This armchair’s extremely innovative design is imbued with 1760s Neoclassicism and shows the aesthetic research that characterizes the new style, elaborated from projects by architects and ornamentalists such as Jean-François Neufforge, Jean-Charles Delafosse and Jean-Louis Prieur.
In carpentry, the style à la Grecque
gave birth to wide shapes, very architectured, outlined by vanguard sculptural motifs, such as the roundels here. Among the pioneering carpenters in this field are Louis Delanois, Nicolas Heurtaut, Jean-Jacques Pothier and Mathieu De Bauve.
The production of the latter is distinguished by patterns of a radical novelty. After his apprenticeship with Nicolas-Quinibert Foliot and his accession to master status in 1754, he set up his workshop under the sign of "Saint-Esprit" on rue de Cléry. The château de Versailles displays a pair of bergère armchairs by him, remarkable for their bold design and the modernity of their carved decoration (ill. in P. Arizzoli-Clémentel, Le Mobilier de Versailles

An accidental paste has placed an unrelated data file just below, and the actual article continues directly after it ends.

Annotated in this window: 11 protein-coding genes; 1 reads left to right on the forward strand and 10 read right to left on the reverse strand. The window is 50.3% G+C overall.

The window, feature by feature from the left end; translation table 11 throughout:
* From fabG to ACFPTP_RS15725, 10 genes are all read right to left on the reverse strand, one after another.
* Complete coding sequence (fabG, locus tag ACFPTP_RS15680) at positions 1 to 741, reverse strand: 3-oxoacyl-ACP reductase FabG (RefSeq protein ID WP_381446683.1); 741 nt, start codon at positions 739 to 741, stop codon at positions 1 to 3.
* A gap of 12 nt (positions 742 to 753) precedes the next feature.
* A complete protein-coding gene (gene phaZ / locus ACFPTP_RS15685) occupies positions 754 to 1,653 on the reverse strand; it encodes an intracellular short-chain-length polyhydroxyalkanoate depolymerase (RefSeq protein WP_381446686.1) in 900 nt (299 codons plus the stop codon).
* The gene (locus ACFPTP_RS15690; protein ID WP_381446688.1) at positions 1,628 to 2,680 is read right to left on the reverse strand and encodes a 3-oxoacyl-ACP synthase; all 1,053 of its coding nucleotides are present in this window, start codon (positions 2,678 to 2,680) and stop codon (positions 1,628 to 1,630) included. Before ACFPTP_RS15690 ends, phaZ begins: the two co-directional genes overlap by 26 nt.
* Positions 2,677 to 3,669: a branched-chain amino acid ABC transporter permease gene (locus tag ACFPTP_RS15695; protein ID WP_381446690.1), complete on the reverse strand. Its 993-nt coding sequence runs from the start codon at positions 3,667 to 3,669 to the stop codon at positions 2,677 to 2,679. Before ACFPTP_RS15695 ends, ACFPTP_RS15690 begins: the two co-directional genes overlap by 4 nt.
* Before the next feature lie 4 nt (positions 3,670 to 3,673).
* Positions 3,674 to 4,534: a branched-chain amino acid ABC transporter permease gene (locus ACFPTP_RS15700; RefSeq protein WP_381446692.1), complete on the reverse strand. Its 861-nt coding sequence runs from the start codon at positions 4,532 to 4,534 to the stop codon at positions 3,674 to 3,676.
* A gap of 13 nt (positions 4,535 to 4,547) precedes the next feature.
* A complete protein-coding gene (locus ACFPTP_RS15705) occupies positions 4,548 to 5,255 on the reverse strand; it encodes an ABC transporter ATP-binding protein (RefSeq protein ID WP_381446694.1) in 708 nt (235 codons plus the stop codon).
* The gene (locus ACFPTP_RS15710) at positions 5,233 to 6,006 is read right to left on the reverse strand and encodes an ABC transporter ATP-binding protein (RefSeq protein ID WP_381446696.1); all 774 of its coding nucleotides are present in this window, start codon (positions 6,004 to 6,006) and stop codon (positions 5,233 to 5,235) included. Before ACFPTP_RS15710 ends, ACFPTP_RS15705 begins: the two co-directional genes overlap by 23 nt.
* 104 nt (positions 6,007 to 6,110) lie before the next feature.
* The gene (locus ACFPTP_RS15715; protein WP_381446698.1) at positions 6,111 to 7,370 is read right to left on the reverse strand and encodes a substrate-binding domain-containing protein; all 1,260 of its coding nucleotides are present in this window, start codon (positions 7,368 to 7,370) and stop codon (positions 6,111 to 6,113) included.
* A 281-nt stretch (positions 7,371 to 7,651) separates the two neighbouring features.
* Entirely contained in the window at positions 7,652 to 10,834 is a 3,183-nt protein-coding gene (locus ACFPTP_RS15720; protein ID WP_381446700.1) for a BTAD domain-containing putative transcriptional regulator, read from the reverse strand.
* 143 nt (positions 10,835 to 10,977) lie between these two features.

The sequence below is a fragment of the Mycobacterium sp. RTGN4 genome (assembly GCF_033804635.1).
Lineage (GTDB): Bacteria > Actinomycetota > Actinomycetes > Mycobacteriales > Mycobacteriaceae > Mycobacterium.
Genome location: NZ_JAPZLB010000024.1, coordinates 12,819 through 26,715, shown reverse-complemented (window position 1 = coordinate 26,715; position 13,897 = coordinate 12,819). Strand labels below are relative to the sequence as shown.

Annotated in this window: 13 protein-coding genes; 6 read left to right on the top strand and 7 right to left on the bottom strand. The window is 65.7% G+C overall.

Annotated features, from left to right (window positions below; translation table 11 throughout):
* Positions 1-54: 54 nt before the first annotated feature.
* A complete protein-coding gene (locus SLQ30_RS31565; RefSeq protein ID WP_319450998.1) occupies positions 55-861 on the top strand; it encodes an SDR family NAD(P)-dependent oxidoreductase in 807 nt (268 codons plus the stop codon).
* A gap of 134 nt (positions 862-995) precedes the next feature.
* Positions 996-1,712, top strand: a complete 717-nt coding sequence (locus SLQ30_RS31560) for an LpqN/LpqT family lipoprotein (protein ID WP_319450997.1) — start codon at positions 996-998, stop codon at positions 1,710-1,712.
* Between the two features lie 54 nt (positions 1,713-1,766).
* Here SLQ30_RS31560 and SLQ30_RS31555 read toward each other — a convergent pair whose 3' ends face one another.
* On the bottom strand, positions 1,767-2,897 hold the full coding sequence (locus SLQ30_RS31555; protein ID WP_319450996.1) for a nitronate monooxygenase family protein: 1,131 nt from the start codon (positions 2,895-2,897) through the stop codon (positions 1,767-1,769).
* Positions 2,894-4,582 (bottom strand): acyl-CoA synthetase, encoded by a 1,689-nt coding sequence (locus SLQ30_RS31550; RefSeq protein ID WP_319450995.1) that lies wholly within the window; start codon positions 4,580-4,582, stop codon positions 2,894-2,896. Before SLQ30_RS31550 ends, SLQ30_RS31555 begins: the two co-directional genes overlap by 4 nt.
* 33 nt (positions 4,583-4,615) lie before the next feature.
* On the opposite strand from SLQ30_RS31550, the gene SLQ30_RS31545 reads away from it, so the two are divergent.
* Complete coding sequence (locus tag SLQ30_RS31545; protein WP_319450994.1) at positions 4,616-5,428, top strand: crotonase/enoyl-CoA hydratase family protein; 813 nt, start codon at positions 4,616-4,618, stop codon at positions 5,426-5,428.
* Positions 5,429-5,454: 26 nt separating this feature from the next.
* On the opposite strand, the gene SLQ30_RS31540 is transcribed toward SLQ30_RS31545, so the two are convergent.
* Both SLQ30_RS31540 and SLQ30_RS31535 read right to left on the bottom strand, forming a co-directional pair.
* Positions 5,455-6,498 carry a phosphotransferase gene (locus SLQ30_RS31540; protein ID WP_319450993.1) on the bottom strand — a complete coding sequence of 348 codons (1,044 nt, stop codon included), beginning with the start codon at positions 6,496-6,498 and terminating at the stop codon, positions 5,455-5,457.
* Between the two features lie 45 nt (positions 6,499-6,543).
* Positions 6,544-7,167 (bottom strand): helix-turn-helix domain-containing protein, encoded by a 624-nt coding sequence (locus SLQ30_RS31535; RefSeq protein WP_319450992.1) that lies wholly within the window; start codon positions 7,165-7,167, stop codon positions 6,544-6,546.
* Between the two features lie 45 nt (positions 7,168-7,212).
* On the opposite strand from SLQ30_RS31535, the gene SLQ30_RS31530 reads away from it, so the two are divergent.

, Dijon, 2002, II, pp. 230 -231).
Among the chairs that he stamped, let also take note of the flat back armchair from the former Aubert collection, then Hubert de Givenchy, as well as one from the former Maurice Segoura collection, which included solid tapered feet with stop-fluting, and also a distinctive pair of bergère armchairs from the Chancellerie d'Orléans which was acquired in 2011 by the Banque de France.
On a final note, the indented top rail on the backrest of our armchair, as well as the wide crook armrests ending with triglyph bases, are found on armchairs belonging to the same set stamped De Bauve, one sold in Paris, Libert & Castor auction, 28 June 2002, lot 197, and a pair also sold in Paris, Fraysse auction, 2 December 2009, lot 145.